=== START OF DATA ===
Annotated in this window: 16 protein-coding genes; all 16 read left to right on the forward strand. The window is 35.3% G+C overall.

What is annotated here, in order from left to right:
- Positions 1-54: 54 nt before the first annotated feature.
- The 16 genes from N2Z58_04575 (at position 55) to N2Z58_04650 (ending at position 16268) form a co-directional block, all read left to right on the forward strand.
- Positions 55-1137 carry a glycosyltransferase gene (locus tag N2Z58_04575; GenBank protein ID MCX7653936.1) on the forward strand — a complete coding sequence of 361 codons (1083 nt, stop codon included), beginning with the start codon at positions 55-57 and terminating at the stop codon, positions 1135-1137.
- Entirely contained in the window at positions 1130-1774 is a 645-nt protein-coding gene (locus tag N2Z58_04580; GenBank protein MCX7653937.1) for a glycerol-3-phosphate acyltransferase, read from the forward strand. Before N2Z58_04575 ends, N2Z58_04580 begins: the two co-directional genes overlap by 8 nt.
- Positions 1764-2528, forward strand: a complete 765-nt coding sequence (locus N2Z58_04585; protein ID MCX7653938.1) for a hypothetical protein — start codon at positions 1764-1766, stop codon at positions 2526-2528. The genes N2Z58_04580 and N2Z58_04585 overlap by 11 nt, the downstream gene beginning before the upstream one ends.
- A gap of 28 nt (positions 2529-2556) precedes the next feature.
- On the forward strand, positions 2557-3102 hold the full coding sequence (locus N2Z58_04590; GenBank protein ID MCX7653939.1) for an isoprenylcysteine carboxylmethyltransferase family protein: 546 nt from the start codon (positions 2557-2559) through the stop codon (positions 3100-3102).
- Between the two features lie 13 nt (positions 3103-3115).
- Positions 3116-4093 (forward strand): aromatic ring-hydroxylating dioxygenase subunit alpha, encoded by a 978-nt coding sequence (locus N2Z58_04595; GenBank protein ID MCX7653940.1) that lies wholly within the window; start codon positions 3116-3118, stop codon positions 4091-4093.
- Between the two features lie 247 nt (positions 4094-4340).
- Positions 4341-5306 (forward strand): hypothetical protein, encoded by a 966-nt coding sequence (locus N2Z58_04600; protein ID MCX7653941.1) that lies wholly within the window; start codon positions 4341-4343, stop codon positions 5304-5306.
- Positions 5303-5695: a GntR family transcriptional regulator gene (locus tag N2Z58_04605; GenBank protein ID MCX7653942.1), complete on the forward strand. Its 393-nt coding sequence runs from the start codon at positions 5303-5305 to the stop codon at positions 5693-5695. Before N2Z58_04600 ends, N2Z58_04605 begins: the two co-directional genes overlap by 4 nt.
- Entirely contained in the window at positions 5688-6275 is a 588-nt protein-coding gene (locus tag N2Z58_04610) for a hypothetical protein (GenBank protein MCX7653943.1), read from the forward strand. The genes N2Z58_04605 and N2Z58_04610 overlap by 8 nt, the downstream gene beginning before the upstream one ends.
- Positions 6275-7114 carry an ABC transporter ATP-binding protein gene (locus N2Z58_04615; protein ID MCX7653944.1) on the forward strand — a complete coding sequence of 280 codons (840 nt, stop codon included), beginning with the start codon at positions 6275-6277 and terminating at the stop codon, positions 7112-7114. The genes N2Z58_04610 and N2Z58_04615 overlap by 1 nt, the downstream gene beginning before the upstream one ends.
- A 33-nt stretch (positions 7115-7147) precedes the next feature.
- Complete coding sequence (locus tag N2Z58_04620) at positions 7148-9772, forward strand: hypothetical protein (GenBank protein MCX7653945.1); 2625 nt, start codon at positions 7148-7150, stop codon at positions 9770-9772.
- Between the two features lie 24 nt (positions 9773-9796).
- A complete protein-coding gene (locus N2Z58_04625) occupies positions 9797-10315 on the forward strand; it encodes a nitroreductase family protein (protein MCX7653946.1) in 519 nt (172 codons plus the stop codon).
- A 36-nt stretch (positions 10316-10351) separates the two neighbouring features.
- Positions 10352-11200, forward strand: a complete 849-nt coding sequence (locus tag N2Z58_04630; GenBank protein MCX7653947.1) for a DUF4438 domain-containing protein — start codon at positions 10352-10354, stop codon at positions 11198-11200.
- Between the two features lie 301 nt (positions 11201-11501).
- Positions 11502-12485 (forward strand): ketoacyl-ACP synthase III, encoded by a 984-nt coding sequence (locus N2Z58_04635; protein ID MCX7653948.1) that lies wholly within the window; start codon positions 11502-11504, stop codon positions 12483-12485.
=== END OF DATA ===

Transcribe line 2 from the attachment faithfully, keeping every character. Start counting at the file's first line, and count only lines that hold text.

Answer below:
What is annotated here, in order from left to right: